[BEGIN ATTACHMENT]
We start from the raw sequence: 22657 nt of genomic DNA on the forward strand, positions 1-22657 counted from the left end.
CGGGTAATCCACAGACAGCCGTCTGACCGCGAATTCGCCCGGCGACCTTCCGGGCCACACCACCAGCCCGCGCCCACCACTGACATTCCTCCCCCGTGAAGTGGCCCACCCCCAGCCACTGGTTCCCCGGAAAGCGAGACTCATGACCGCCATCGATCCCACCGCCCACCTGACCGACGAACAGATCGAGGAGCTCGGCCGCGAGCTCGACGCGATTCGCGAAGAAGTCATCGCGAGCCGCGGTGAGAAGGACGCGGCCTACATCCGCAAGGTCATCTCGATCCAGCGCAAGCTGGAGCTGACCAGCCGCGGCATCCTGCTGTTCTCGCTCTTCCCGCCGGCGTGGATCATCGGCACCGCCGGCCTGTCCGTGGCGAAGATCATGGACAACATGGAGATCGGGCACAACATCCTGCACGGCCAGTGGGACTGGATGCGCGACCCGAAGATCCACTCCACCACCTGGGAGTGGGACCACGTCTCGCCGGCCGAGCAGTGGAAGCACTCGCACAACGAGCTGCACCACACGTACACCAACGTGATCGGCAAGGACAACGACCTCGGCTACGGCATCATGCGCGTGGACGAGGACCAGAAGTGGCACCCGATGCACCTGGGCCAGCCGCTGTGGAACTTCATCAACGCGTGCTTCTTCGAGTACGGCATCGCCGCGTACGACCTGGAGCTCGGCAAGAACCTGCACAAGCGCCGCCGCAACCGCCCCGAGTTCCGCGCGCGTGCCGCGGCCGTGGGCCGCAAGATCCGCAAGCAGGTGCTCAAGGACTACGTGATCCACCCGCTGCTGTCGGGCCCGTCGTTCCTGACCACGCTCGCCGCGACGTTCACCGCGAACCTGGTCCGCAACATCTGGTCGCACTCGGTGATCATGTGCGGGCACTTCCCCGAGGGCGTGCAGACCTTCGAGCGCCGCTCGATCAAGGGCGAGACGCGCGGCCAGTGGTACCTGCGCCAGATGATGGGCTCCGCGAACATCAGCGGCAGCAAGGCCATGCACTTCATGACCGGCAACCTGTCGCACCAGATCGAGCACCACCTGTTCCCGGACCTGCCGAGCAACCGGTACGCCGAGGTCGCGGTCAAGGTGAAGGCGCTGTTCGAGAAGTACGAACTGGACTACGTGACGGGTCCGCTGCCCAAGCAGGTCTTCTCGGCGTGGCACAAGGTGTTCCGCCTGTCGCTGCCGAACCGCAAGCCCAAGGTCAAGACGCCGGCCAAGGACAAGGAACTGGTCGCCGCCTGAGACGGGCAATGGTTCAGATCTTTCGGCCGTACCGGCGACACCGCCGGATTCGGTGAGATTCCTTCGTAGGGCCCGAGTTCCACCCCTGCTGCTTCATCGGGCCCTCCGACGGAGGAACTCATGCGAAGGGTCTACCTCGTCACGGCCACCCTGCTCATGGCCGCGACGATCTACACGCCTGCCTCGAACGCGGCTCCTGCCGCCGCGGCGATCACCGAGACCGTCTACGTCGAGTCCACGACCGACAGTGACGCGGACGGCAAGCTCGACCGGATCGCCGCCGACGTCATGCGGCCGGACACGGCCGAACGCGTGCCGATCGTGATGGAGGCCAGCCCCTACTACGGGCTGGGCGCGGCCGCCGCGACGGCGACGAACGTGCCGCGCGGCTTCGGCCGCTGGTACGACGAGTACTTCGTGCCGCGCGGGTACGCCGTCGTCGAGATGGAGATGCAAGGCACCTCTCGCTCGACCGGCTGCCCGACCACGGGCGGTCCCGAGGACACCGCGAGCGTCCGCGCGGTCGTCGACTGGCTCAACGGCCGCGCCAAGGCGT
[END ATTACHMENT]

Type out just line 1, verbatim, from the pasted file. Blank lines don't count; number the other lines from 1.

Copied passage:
We start from the raw sequence: 22657 nt of genomic DNA on the forward strand, positions 1-22657 counted from the left end.